Tax concessions or subsidies

One of Labor’s proudest achievements is that it introduced compulsory super. A good thing too.

What a pity that when it did so it did it in a manner that provided much larger benefits to the rich than the poor. Super has a flat tax of 15% – or rather a range of flat taxes which mean that the degree of its concessionality is inversely proportional to your marginal rate of tax.

The Howard Government did something about this early in its life, introducing a super surtax on incomes over a certain level – though (from memory) its adherence to its promise of no new taxes meant that it adopted a means of collecting the tax which was more cumbersome than it need be. Be that as it may, as time wore on the Howard Government removed this surtax and has now greatly reduced taxes on super. All this while we hear about the need for ‘intergenerational equity’. Today super is even more concessional as a result – at least for the wealthy.

The result is twofold. Firstly, if one wanted to propose a policy to increase Australia’s savings, it is no longer clear that increasing super is such a great idea.  That’s because once the money is in there, the government loses lots of revenue as a result, which lowers government saving.

Second, contrary to the rhetoric of some of its opponents, the Howard Government has not presided over huge personal tax cuts to the rich.  But super has increasingly become a back door by which this has been done. A backdoor opened by Labor. What a pity.

So Labor’s proposals on childcare tax deductibility are a further disappointment – as Joshua Gans explains in Crikey! over the fold.

If it wanted the subsidy as tax breaks, it could have done so with refundable tax credits – rather than deductions.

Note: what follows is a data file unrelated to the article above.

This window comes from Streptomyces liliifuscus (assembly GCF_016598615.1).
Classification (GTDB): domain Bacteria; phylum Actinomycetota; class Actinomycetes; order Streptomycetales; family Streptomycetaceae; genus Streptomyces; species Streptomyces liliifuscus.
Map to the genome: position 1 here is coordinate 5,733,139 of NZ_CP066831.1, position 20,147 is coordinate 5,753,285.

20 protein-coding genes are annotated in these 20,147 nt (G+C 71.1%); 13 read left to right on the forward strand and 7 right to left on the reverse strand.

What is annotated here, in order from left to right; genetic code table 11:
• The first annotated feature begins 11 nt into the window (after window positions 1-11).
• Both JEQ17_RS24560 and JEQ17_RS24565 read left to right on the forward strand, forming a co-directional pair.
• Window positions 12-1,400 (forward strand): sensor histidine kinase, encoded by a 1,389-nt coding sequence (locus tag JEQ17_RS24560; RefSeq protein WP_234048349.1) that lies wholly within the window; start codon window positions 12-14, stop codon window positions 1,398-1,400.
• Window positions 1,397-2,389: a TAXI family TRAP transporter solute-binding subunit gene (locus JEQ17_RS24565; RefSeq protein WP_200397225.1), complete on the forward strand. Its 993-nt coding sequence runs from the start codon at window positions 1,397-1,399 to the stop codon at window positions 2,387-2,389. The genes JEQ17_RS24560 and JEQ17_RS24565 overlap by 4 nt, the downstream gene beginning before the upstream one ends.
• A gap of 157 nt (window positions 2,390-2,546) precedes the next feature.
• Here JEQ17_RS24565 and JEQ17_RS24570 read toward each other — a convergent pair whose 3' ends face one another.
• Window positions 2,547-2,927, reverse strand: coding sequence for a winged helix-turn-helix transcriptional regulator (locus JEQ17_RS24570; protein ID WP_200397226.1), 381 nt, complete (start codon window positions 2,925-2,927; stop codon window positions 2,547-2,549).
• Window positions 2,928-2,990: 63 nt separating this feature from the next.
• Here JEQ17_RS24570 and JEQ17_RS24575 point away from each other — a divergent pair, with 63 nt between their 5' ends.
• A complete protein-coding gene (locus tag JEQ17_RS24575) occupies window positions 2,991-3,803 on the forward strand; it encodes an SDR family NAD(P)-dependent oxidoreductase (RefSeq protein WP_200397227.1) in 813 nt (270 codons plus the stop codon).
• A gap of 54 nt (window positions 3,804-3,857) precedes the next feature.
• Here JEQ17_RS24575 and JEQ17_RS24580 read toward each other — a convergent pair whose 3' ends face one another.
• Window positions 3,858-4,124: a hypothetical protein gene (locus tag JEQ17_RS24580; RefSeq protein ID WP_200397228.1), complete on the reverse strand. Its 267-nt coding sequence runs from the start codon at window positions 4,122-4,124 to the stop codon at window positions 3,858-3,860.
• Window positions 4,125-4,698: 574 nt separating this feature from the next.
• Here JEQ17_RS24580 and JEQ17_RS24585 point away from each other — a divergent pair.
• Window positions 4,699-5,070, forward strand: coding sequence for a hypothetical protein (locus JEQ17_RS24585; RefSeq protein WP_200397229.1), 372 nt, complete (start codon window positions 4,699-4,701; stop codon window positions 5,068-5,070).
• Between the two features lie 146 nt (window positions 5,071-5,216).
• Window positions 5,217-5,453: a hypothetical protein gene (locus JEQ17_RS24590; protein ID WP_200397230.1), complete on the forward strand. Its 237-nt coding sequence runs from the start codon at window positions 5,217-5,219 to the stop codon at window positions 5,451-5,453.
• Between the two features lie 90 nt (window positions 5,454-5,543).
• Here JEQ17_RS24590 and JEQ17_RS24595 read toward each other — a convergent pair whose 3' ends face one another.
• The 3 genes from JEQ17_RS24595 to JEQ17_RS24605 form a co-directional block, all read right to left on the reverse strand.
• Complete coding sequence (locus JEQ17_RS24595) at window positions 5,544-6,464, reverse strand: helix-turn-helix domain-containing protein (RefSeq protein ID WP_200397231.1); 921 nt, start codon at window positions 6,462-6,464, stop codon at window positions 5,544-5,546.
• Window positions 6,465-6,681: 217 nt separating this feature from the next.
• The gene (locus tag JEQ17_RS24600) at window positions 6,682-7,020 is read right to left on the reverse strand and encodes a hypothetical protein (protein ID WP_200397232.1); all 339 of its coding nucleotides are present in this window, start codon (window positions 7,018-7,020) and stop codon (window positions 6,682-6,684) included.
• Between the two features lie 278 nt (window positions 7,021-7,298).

Who pockets the child care rebate?
Joshua Gans writes:

Labor have announced that they will increase the child care rebate to 50 percent from its existing 30 percent. What this means is that working families will be able to claim 50 percent (up to a total of $7,500 per child) as a tax deduction. What is more, it will come quarterly.

This is a very significant change over existing arrangements. Actually, it is only this year that I, with an economics PhD, have been able to work those arrangements out and get a rebate. Previously, you had to have receipts and acknowledgements from many years before, that were claimed years later but only if you had filled in Form B of requisition C-182 and got your child to stand on their head for 90 minutes without complaint; or the equivalent thereof. So more transparency and immediacy is a good thing.

But will parents ultimately pocket the rebate? Well, yes and no. Yes, in the sense that it is in effect a subsidy to the industry and so parents, especially those about to have children, will likely see benefits from increased supply of child care centres.

But, there is also a no. The problem is that a rebate such as this has different impacts on families with different incomes. If you have a very high income, you will probably pocket your $7,500 per child. If you have a moderate income, youll also do relatively well. But if you have a low income, you may not pay enough in tax for this to matter as much.

Consider a family with two children in child care and both parents working. Then, even if you have no other deductions, under current tax rates, you will need a combined family income of $86,000 before being able to claim the maximum deduction. Under the proposed tax cuts by both parties, that figure will be even higher.

What this means is that high income families are getting a larger subsidy for child care than lower income ones. So if you were a child care provider, where would you set up shop? The investment equation is pretty clear.